And then comes Atom off of their masterful Do You Like Rock Music? LP. I know this record back and forth, and in its original form this is a powerful mid-tempoed rocker. A hint of brass is added on the guitar upswells, which makes it even more dramatic. Wonderful.

The next three songs come off of the album that i missed. The first is A Light Above Descending. This is a slower song, the bass rumbling as frequent singer Yan sings breathily. Brass swells up on the choruses. This is a pretty tune.

Next is the title track to that missing LP, Machineries Of Joy, and it is a lovely tune. Matthew Wood (a seriously underrated drummer, IMHO) taps away furiously as the song kind of sways long. I love the way this song goes, growing as it swings along, the brass accentuating the high points.

The third and final missing LP song is When A Warm Wind Blows Through The Grass. This is a different sort of tune for them. The song is delicate and almost orchestral with that martial BSP beat and a repetitive guitar riff. But the horns swell over it all, making the track sound eerie and mournful.

And finally they wrap things up with another track from Do You Like Rock Music?, a song called The Great Skua. This is a kind of dramatic tune the grinds along, the guitar taking breaks to whine as the drums build, then exploding with grinding riffing. The horns follow the guitars, building when they do to a soaring climax. A great instrumental to wrap up the record.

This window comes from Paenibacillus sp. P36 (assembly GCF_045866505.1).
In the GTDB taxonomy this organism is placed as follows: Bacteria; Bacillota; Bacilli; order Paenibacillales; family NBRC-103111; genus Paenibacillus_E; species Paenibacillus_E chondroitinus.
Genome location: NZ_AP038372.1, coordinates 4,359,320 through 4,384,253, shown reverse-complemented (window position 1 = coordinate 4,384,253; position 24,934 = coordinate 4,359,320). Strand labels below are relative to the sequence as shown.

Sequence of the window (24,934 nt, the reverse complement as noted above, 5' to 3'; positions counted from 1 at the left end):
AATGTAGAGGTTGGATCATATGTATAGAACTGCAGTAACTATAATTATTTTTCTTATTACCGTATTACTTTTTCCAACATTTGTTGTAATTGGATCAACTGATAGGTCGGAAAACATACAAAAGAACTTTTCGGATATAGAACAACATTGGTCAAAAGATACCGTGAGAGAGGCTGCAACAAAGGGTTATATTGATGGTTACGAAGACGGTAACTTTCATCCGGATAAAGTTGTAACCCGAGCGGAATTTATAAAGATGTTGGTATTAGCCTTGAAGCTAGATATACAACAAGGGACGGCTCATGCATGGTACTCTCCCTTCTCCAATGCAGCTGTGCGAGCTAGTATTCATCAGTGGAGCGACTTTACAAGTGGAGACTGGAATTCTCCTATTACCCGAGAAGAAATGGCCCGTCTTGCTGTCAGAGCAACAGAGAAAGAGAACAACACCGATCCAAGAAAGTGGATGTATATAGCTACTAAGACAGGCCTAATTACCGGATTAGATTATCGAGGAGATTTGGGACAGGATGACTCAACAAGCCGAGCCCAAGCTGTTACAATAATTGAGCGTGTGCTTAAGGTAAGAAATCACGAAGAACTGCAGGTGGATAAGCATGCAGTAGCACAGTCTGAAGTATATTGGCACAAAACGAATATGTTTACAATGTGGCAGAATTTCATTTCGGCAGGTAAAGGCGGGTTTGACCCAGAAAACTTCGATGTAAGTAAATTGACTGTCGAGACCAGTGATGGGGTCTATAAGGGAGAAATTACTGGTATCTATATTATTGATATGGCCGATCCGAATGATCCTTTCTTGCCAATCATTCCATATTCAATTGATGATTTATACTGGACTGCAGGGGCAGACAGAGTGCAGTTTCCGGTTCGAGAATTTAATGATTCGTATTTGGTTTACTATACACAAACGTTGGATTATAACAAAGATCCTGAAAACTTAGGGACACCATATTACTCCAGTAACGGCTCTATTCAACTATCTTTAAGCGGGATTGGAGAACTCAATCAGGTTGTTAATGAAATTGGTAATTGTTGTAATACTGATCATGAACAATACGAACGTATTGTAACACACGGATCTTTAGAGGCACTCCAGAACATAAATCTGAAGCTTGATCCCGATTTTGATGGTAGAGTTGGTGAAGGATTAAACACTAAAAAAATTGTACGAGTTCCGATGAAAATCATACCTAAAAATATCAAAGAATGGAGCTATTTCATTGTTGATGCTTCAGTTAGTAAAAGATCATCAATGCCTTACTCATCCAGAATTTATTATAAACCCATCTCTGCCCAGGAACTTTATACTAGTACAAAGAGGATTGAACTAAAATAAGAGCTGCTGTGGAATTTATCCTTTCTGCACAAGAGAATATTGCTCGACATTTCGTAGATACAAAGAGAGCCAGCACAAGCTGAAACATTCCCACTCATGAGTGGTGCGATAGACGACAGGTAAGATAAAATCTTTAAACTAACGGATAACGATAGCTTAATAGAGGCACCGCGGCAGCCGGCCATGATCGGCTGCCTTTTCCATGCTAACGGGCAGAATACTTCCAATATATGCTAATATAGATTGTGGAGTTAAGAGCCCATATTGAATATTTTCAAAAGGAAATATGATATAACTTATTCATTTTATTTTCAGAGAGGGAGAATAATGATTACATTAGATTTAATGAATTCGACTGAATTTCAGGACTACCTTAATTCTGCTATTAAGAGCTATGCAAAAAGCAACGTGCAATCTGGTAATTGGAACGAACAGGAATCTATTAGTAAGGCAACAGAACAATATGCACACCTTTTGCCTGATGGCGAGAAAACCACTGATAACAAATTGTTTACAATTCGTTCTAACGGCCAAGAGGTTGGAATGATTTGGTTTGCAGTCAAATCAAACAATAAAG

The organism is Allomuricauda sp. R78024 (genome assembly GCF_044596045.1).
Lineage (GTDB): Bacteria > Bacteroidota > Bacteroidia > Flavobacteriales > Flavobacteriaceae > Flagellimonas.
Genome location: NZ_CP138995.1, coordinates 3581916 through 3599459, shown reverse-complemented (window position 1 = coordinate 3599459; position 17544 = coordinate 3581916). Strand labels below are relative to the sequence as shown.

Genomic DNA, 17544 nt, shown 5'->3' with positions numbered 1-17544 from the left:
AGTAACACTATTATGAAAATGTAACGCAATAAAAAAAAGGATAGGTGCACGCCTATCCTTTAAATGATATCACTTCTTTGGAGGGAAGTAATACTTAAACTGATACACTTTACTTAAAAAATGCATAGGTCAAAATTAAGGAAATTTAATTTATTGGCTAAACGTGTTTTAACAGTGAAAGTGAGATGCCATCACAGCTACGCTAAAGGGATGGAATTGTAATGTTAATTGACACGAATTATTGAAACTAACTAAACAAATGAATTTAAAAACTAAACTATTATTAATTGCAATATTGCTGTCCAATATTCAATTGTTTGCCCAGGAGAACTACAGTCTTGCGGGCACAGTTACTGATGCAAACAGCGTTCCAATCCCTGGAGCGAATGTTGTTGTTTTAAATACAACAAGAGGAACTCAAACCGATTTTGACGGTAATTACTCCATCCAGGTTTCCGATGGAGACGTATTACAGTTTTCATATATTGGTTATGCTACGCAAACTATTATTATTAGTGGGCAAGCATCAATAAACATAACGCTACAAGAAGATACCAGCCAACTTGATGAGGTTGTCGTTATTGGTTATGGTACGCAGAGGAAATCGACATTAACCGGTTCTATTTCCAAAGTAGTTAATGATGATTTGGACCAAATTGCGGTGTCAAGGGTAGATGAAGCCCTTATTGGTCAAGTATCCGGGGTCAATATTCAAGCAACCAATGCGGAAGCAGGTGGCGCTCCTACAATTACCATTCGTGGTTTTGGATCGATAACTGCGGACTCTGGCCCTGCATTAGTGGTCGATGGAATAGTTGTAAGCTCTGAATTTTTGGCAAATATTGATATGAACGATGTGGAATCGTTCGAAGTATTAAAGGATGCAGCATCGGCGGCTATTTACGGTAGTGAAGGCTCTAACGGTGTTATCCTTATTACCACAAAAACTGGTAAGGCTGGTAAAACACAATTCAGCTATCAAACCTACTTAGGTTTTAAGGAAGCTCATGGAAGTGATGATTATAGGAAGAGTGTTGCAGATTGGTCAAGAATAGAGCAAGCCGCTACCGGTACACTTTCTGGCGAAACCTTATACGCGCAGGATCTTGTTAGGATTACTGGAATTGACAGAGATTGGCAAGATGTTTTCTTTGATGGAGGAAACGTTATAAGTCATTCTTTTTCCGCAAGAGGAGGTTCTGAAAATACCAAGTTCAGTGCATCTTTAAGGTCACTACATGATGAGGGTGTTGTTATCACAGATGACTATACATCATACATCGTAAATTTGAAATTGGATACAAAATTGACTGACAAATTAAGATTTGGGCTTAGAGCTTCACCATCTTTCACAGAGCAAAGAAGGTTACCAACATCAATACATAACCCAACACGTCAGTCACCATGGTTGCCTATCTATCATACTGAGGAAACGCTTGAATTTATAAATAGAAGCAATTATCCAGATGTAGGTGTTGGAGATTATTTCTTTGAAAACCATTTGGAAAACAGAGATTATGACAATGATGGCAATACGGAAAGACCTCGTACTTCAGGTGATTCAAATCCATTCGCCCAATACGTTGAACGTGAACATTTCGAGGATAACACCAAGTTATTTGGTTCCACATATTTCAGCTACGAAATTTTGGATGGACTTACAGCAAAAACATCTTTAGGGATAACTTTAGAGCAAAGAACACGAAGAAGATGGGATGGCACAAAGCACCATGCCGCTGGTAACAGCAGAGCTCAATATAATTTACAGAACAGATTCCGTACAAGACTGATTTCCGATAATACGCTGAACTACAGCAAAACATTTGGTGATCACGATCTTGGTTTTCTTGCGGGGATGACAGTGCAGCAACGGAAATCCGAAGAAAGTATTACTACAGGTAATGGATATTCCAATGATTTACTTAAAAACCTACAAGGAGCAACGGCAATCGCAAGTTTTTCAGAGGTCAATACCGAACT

I really like this. I like the brass accents added to the BSP songs, and think that this LP presents some interesting takes on their music. I think that it adds to their catalog, adding some depth to a few tunes. Your mileage may vary, of course.

The promo download they sent me was for the deluxe 3-CD version of this release. The first disc is what i detailed above. The second disc consists of songs recorded live during a tour BSP did in the UK where brass bands came and performed with them. On the whole that disc is pretty good, but two tunes really stand out to me.

I love the sparseness of A Wooden Horse, another song from their first LP. The live version here is stripped down to minimal guitar that is often overwhelmed by the brass, which is a really nice effect. I also like the wonderful swaying beat of No Need to Cry, a Do You Like Rock Music? tune with Hamilton's slightly sadder voice.

The third disc of the deluxe set is just recordings of brass parts. This is BSP made more British and then having the BSP stripped out of it. It's just a CD of brass music. I listened to it once, and that is probably all that i will ever listen to it. Even for me, that was a bit too much.

But the main record is pretty awesome.

Related Links:
Also on EvilSponge:
    Album: The Decline of British Sea Power
    Concert: Tues.10.May.05
    Album: Open Season
    Concert: Mon.21.Apr.08
    Album: Do You Like Rock Music?
    Concert: Sun.17.Apr.11
    Concert: Sat.2.Jul.11